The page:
Remote webcam activation now disabled in software that led to controversy at Pennsylvania school
Absolute Software, new owners of the LANrev remote administration suite (formerly owned and developed by Pole Position GmbH), say they are going to remove the webcam remote activation feature from the software this week.
In a note to customers today, the company said:
"We know that webcam pictures are an ineffective tool in tracking down the location of a stolen computer. Taking pictures of lawful computer users without their permission, and without law enforcement involvement, is contrary to Absolute's policies and is inconsistent with our existing, more effective product offering."
"Based on recent events, we have received many inquiries about TheftTrack from customers who are concerned and who want to ensure their organizations are not involved in a similar incident."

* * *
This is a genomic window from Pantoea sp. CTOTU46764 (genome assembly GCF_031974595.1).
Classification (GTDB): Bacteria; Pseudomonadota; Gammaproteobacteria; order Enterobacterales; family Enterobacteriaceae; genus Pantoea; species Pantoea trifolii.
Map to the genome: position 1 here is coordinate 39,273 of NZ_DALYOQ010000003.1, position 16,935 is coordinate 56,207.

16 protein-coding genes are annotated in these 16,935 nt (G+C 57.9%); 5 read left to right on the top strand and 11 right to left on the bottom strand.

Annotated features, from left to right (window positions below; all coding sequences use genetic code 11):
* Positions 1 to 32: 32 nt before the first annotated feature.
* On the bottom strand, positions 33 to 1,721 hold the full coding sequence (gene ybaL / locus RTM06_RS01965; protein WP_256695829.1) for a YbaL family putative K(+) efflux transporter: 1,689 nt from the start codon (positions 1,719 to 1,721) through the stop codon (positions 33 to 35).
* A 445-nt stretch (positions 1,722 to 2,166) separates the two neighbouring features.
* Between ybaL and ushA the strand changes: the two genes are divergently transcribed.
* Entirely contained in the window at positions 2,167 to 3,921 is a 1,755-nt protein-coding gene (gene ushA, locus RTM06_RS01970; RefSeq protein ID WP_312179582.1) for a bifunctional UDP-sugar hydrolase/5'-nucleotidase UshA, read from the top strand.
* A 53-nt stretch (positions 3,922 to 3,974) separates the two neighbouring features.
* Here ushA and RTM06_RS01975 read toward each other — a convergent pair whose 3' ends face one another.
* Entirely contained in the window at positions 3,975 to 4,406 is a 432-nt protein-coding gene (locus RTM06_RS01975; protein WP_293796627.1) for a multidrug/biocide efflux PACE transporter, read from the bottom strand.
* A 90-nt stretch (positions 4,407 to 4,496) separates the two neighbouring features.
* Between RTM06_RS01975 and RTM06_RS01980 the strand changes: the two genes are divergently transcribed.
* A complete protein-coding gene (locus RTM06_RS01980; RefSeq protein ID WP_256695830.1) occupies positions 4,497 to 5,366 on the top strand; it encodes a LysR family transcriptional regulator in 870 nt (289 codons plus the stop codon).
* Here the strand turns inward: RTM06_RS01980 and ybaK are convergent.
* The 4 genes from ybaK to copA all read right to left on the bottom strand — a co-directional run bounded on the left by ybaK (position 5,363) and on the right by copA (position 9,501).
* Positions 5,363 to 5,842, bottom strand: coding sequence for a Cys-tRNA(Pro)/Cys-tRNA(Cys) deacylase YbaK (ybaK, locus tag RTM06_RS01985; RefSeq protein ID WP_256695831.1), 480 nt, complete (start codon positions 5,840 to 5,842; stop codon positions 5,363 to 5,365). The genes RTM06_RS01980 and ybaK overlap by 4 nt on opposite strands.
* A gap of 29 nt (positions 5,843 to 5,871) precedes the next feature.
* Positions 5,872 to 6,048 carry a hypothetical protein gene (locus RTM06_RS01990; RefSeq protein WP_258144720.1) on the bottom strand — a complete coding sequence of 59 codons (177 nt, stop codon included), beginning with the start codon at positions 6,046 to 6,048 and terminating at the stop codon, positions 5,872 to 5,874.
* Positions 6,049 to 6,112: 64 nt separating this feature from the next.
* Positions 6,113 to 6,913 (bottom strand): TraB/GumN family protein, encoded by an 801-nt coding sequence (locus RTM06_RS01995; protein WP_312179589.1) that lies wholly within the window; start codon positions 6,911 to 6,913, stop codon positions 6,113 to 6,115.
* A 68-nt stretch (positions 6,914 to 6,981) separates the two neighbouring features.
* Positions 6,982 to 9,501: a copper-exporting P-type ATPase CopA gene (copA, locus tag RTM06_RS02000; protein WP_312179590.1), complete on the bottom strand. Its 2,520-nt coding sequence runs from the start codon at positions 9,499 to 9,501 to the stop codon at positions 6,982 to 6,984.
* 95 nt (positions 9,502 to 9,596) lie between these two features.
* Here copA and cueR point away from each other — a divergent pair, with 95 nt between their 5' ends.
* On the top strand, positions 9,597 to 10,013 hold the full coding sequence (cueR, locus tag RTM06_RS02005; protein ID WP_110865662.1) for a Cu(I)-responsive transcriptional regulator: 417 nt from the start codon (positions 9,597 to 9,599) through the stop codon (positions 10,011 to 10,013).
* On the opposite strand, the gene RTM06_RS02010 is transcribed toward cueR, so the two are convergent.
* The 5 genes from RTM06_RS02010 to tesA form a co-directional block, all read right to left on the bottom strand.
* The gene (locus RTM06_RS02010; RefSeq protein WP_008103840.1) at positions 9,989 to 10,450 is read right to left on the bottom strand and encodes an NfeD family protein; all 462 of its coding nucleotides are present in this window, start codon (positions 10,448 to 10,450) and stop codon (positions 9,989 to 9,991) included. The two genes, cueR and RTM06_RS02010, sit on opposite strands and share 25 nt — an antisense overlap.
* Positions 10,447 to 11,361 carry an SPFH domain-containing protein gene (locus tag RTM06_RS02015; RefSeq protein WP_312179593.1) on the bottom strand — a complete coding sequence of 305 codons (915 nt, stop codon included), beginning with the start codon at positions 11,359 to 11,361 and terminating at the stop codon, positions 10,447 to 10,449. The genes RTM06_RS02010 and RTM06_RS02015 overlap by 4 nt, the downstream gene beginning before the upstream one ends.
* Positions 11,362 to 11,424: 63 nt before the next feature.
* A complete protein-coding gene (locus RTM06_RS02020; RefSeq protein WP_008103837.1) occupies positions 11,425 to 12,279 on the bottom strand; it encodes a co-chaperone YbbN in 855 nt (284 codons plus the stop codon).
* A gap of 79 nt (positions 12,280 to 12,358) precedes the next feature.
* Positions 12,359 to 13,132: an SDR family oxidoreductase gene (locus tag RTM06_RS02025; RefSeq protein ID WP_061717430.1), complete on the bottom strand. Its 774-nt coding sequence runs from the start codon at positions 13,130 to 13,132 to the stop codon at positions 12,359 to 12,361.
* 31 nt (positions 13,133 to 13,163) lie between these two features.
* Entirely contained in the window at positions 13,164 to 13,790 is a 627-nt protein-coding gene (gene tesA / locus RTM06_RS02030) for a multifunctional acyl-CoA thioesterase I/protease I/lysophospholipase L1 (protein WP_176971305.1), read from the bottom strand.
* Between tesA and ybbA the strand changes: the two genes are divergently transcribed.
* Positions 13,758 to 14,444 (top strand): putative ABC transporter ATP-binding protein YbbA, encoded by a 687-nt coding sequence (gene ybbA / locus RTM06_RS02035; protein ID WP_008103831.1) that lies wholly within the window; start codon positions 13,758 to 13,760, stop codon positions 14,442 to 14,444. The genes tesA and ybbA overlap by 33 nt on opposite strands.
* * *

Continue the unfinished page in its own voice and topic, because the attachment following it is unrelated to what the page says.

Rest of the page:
As a result, the webcam feature is being removed in all updated versions of the software as of tomorrow. Current customers still have the feature, but they are being advised by the company to get the latest update.
Meanwhile, the Philadelphia Inquirer is reporting that two I.T. employees of the Lower Merion School District have been placed on leave while an investigation continues.
The incident received national attention when the parents of a Harriton High School sophomore filed a federal lawsuit on February 16, alleging that school officials were activating the iSight cameras built into MacBook computers while students were using the computers at home.
The school has said the cameras were only turned on to locate stolen laptops, but several students said they saw the green camera light come on several times on computers that had not been reported stolen.
Federal Agents are also investigating, and have asked the school for all records relating to the incident.
The school says it has stopped using the software for accessing the webcams remotely. Over the last two years, the district has provided MacBooks to all 2,300 high school students.
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